For the past six months, the bishops [the US Conference of Catholic Bishops, USCCB] have complained very publicly that the administration is anti-Catholic and biased against religious groups because it refused to renew a contract with the group to provide services to victims of human trafficking. The bishops had been administering virtually all the federal money allocated for such services, about $3 million a year, doling it out to subcontractors who served victims all over the country. The USCCB had prohibited the contractors from using the federal funds to pay for staff time to counsel victims on contraception or abortion, or to refer them for such services. (Federal money can't be used to pay for abortions except in the most extreme instances, but it can pay for contraception.)
In 2009, the ACLU sued the Department of Health and Human Services, arguing that such rules violated constitutional prohibitions on mixing church and state. Last fall, while the case was still pending, the Obama administration decided not to renew the bishops' contract, largely because the bishops refused to provide those key reproductive health services that are frequently needed by victims of trafficking. The decision set off a firestorm in Congress, where House Republicans accused the administration of bid-rigging and violating the bishops' religious freedom during a marathon oversight hearing in December.
But on Friday, a federal judge in Massachusetts essentially validated the Obama administration's position, ruling in favor of the ACLU in the lawsuit over the contract. Even though the bishops no longer have the contract, they had joined with the ACLU in asking the judge to rule in the case to settle the constitutional issues. US District Judge Richard Stearns explained why the bishops were in the wrong. He wrote:
To insist that the government respect the separation of church and state is not to discriminate against religion; indeed, it promotes a respect for religion by refusing to single out any creed for official favor at the expense of all others…This case is about the limits of the government's ability to delegate to a religious institution the right to use taxpayer money to impose its beliefs on others (who may or may not share them).
Stearns also cited an earlier Supreme Court ruling that found that the framers "did not set up a system of government in which important, discretionary governmental powers would be delegated to or shared with religious institutions." The judge's ruling is potentially a big one: It calls into question the entire basis of the federal faith-based contracting initiative, implemented by George W. Bush, which gave tremendous power to groups like USCCB over taxpayer dollars. Stearns found, in fact, that it was USCCB that was making the decisions about how the federal anti-trafficking law should be administered—a job that properly rests with the government, not the church.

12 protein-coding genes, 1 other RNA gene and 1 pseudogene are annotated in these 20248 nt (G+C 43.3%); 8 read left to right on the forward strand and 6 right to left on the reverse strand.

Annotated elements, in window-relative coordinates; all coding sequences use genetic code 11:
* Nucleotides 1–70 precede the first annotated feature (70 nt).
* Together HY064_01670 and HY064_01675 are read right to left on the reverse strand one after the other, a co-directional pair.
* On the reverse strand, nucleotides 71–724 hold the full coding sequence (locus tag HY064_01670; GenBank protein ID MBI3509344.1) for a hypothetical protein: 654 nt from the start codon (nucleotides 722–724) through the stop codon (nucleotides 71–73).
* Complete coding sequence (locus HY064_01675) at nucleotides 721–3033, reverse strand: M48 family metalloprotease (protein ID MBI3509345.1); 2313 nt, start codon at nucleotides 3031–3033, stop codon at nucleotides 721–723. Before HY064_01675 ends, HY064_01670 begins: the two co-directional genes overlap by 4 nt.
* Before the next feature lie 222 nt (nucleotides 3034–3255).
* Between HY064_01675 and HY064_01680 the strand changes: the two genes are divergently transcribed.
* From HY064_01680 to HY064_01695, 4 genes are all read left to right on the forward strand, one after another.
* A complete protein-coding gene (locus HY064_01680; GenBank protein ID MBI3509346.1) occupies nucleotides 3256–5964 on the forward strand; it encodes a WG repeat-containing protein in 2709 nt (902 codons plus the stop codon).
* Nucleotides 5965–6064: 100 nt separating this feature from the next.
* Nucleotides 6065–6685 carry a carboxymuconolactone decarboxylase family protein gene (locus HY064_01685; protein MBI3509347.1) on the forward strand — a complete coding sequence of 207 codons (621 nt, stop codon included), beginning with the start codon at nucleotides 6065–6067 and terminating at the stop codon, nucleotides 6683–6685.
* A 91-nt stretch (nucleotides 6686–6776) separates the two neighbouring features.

Note that the Catholic Church was getting our tax money and deciding, based on their own religious beliefs, who would get the money and what they could use it for. When the Obama administration decided not to renew their contract - deciding to award the contract elsewhere - Catholic bishops saw the loss of our tax dollars to promote their own beliefs as religious discrimination!
Think about that. According to them, it wasn't religious discrimination to force their own beliefs on victims of human trafficking. No, instead, it was religious discrimination to stop giving them federal funds to do it! Crazy, huh?
No religious group has a right to federal money. Religious organizations, like any other organizations, can bid on federal contracts, but they still have to follow the law. They can't discriminate in hiring and they can't decide on their own what they'll do with that money. If you don't like those requirements, don't bid on the contract.
Judge Richard Stearns was exactly right. The separation of church and state does not discriminate against religion. Instead, it keeps the government from favoring a particular religious belief (or belief over non-belief, even). The Catholic Church is free to spend its own money as it wishes. But it doesn't have the right to spend our tax money, much as it wishes it did.
This is a slam-dunk, constitutionally. But it's still hard to say what will happen if this gets to the Supreme Court, not least because six of the nine justices are Catholic themselves. Certainly, the four Democrats on the court support the separation of church and state. But they're in the minority.